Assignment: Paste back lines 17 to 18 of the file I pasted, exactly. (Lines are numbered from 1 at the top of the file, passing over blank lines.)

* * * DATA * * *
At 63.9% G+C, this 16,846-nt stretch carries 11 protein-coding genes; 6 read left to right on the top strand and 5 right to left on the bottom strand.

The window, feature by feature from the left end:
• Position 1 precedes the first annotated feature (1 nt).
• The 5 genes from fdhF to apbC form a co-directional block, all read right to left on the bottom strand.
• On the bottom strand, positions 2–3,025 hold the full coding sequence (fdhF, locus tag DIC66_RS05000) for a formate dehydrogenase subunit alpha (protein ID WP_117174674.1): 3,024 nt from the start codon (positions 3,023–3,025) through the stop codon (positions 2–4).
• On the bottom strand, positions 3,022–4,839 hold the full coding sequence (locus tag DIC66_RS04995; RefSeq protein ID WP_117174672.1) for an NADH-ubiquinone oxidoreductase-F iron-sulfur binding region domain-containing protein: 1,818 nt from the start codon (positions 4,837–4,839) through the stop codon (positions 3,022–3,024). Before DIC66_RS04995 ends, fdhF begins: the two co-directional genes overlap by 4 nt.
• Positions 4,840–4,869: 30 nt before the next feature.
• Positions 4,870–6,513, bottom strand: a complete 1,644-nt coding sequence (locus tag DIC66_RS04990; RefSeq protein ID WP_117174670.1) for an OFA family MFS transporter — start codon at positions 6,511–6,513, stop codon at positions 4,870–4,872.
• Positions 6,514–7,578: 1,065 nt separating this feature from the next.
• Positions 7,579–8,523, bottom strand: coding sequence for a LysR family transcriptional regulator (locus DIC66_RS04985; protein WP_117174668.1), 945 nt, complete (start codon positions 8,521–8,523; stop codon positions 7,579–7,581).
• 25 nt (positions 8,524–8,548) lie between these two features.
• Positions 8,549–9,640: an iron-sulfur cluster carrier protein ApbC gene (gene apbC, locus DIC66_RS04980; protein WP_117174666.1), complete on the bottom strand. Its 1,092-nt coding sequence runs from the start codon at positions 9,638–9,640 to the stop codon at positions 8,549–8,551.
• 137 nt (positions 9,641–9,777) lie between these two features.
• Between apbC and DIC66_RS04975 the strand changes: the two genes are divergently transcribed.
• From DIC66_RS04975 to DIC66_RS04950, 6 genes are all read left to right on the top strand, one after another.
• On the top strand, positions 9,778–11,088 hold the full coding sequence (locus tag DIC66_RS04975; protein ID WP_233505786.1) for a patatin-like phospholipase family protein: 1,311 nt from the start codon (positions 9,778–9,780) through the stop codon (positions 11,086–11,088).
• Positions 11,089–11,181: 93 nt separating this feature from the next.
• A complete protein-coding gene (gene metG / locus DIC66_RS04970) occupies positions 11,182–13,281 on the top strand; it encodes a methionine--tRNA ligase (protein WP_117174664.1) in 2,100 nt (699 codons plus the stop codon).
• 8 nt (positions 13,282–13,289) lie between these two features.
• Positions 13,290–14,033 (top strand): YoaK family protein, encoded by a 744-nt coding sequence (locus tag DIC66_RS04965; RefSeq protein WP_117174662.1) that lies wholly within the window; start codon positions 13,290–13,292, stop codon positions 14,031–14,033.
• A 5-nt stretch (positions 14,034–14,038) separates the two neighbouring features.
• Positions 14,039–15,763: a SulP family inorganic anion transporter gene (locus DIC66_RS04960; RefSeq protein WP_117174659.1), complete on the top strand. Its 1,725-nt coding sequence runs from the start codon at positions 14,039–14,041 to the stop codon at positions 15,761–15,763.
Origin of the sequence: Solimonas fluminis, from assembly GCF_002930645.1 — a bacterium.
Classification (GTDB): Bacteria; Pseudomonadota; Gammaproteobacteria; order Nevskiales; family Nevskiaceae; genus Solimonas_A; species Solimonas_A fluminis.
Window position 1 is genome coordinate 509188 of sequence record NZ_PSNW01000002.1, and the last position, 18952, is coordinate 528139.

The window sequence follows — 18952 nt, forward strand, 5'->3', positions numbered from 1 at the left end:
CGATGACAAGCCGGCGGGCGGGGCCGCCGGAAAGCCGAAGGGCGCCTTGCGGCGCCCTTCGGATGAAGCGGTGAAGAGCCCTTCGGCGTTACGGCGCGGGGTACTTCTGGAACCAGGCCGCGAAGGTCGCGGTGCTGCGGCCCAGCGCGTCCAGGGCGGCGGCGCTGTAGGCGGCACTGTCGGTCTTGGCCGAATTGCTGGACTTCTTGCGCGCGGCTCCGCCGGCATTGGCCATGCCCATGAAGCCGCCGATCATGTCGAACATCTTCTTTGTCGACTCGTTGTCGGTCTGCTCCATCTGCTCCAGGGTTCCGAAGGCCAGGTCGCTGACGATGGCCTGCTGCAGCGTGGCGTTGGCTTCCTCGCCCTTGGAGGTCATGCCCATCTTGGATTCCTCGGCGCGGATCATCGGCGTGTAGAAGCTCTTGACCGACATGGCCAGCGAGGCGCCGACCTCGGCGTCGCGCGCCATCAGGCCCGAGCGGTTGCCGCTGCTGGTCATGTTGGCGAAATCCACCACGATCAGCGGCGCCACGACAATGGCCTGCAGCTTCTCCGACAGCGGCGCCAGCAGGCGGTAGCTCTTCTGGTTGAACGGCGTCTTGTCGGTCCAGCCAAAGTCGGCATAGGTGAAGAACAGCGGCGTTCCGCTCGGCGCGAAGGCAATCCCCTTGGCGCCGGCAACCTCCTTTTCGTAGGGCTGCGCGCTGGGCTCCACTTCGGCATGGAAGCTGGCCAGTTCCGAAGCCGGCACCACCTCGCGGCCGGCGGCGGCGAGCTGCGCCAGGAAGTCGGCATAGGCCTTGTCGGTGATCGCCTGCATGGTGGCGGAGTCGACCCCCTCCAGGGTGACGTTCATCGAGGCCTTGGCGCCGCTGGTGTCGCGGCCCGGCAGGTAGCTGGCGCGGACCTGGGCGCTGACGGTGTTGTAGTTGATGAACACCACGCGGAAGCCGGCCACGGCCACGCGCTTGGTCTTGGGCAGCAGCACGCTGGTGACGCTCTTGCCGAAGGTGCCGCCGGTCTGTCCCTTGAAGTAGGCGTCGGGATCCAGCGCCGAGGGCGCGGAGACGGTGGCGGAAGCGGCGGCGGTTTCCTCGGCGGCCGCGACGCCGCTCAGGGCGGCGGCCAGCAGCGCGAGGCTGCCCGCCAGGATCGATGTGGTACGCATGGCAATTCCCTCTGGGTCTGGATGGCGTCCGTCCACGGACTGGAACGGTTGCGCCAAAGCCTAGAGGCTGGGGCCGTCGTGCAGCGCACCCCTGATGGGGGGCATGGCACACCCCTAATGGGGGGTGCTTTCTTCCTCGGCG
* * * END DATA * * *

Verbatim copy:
• Positions 11,089–11,181: 93 nt separating this feature from the next.
• A complete protein-coding gene (gene metG / locus DIC66_RS04970) occupies positions 11,182–13,281 on the top strand; it encodes a methionine--tRNA ligase (protein WP_117174664.1) in 2,100 nt (699 codons plus the stop codon).